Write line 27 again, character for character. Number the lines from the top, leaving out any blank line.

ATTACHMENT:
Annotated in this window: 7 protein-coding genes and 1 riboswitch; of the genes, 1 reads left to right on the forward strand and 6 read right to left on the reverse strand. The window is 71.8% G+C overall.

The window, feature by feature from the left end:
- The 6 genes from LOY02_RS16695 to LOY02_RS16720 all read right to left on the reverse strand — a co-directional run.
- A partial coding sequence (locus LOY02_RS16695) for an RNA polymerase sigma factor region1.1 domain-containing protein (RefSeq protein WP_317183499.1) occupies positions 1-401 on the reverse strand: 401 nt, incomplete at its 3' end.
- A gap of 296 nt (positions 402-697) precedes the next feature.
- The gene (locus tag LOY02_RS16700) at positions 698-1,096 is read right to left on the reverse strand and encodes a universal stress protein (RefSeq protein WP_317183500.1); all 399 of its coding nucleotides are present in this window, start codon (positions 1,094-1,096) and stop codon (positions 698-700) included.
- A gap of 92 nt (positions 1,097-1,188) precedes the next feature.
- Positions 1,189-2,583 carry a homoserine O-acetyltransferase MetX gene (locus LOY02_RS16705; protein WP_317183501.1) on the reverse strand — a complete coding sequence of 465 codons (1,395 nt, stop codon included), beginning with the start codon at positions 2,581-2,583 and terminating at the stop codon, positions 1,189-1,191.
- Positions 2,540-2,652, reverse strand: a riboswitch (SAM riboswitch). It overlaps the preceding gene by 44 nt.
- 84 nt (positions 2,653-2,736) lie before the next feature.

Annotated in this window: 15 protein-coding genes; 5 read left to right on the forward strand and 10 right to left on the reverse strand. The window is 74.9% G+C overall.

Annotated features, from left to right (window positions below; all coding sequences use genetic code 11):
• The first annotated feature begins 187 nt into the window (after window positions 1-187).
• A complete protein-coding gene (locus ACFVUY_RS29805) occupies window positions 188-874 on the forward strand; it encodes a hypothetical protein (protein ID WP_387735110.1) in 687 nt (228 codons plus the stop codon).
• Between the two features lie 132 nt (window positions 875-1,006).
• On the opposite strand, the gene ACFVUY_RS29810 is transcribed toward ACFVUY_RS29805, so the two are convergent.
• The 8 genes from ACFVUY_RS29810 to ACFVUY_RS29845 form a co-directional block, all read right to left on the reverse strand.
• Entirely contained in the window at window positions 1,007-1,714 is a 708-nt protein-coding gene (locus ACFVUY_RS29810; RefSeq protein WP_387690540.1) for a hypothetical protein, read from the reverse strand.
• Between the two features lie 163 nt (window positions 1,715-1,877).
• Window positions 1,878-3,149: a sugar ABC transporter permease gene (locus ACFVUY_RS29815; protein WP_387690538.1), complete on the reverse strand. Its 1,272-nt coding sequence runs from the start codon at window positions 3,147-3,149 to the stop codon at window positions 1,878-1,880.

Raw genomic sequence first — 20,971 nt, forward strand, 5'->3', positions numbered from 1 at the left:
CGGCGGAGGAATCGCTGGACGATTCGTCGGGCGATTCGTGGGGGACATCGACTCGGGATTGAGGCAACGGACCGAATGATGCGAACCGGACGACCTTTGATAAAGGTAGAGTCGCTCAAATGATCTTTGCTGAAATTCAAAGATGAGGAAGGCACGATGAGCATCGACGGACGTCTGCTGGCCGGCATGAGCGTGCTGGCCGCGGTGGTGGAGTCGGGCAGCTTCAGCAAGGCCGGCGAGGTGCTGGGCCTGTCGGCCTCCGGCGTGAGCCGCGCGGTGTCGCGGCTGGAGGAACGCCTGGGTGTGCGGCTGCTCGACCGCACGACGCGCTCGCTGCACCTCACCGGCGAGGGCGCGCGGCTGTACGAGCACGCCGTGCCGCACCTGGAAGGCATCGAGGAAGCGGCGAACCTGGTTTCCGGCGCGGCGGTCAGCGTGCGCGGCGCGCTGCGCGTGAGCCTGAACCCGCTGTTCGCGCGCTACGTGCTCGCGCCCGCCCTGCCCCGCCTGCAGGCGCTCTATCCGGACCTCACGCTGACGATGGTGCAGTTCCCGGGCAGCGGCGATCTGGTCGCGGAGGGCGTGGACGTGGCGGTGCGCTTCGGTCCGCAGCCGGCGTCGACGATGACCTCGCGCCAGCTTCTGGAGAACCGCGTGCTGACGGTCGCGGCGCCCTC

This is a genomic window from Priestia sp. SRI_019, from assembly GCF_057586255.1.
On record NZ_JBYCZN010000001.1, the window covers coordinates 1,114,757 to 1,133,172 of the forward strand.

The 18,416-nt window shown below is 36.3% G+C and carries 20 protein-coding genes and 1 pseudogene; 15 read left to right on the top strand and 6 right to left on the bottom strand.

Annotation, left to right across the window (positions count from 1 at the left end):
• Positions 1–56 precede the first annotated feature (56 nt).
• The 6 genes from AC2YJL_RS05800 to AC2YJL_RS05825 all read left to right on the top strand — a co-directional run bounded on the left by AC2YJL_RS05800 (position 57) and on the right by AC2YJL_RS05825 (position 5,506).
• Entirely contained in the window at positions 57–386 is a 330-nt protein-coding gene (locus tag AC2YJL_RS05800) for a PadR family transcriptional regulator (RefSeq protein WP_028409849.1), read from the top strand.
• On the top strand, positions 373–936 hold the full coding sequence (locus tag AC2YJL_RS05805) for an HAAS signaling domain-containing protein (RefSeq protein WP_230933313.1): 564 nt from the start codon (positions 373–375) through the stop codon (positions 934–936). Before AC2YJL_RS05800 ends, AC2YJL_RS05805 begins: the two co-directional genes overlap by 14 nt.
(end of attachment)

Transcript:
• Positions 1–56 precede the first annotated feature (56 nt).